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    A copy of this film was sent to me by the wonderful people at the Unnamed Footage Festival.

    In a lot of Found Footage-style films the characters always discuss how they have to “film everything,” but rarely do we get a film that plays with that idea the way James Schmitz’s Peeping Tommy does. Peeping Tommy follows a few months in the life of a San Francisco man, John Doe 47, aka Peeping Tommy (Marc Stern, who also produced the film), a military veteran who wanders the streets, filming his entire life. Through these day-to-day activities (often mundane, but always interesting) we get to know Tommy quite well, as he interacts with people on the streets, ventures into strip clubs and porn shops, and occasionally focuses on little things he finds along his way that he finds interesting. Eventually he comes across a woman named Desire (Elaine Bryant) and decides he wants to know more about her, adding stalking her to his daily routine.

    What makes Peeping Tommy stand out is its usage of CCTV and other various security camera footage. With the constant filming of Tommy’s life — as he claims he needs to do since he often can’t remember things — it’s fascinating to watch the security camera footage filming him back. Tommy is constantly wandering around and filming people without permission, and that becomes a fascinating juxtaposition in themes with the idea that he is not only filming the world without others’ knowledge, but the world is also filming him back. There’s even a wonderful moment where Tommy turns and sees one of the security cameras and begins to film it in response. It’s a fascinating and terrifying display of the idea that someone out there is most likely filming your every move.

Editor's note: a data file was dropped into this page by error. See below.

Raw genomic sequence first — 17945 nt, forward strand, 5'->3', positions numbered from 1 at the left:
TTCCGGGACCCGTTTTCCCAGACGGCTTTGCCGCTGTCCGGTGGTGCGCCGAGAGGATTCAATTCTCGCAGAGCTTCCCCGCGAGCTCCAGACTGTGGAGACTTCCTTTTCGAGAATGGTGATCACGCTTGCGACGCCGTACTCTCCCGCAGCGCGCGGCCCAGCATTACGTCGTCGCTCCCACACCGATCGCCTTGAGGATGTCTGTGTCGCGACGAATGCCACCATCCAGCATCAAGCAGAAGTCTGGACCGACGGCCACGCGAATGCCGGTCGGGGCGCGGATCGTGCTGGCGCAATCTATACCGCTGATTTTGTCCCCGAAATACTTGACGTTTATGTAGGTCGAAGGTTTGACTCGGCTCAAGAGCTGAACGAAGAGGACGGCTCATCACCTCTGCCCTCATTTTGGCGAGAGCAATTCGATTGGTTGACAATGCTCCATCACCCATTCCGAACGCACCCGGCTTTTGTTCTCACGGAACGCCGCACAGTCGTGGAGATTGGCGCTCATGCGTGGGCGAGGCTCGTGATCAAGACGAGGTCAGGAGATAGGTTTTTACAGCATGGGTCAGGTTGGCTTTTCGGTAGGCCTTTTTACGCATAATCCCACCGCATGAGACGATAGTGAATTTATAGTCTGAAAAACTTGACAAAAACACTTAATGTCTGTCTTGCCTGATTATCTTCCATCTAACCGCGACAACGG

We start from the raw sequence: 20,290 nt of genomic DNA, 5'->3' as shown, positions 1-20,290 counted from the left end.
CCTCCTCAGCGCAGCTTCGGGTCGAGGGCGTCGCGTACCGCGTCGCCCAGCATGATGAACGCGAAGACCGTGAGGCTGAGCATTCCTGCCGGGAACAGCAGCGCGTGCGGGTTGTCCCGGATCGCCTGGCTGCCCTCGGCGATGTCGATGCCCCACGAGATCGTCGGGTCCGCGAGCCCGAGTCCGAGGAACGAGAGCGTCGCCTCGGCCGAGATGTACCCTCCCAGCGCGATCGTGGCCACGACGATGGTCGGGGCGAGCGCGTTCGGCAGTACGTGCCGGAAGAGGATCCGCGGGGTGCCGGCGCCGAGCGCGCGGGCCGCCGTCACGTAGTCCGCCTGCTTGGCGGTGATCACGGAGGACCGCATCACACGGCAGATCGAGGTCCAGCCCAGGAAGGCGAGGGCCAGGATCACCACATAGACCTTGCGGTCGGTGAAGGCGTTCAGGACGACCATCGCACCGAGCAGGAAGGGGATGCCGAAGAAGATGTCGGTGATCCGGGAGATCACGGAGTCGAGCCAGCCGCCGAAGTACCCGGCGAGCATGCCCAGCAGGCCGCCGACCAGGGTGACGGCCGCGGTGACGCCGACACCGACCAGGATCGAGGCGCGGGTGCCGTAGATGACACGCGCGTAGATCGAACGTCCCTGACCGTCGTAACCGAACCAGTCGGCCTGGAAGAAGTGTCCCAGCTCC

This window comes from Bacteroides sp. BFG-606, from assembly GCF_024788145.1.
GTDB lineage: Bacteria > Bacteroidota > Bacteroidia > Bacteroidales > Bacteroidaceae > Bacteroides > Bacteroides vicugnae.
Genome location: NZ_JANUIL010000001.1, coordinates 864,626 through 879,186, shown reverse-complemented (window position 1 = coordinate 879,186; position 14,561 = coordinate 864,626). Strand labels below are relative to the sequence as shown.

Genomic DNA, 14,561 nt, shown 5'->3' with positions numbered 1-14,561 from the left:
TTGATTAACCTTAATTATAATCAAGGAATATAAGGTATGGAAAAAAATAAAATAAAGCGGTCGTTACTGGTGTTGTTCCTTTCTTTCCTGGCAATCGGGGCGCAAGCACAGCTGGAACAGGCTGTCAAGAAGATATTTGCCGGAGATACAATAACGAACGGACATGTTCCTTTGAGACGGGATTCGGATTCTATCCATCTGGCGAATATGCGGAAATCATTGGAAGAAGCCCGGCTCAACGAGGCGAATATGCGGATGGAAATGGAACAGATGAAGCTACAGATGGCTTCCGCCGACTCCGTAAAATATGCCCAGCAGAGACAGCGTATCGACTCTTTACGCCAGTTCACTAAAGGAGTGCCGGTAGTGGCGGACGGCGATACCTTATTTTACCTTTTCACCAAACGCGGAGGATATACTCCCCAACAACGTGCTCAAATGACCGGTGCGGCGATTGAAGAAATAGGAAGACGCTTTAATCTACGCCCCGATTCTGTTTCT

The cinematography in this film is also something special. It bounces between typical handheld footage style, as Tommy is obviously trying to hide the camera a lot of the time, but also often contains some very beautiful shots. This adds to the realism of the film. As with a man who is filming his life constantly, he’s eventually going to become better at shooting things as time progresses and painting some gorgeous pictures.

    The character building throughout the film was also something quite wonderful. We slowly, over time get more and more slight hints to his life and what made him the way he is without mass amounts of exposition throughout the film. It’s also refreshing to follow a character who is clearly unwell, yet over time we become sympathetic towards him. Tommy is often quite creepy. He freaking stalks a woman throughout half of the movie, yet we come to appreciate him as a character as we learn more and more about him. It’s also quite a bold move to start the film off by showing the end product. Even though it’s told to us how Tommy’s story ends, Schmitz’s film still keeps us hooked and watching throughout.

    There are a few moments of disbelief with the camera, very specifically in the strip club, where I can’t imagine Tommy getting specific angles without anyone noticing. It took me out of the movie once or twice, but honestly, that’s really the only critique I can give this film. Peeping Tommy was just really quite wonderful. Clocking in at just under 50 minutes long, Peeping Tommy is a tight little film that never overstays it’s welcome.

    Within the style of First Person cinema we get a lot of fun stuff, a lot of junk, and a lot of in-between. Honestly, Peeping Tommy transcends what we usually see with these kinds of films, very specifically with the balance of Tommy filming the world and the world filming Tommy back. It’s a fascinating study on this style of filmmaking. I applaud James Schmitz and everyone involved with bringing something unique like this to the table.

    The Unnamed Footage Festival is a festival celebrating all that is First Person Cinema, such as Found Footage, POV, and Mockumentary style films. This year marks the third year for this San Francisco festival.

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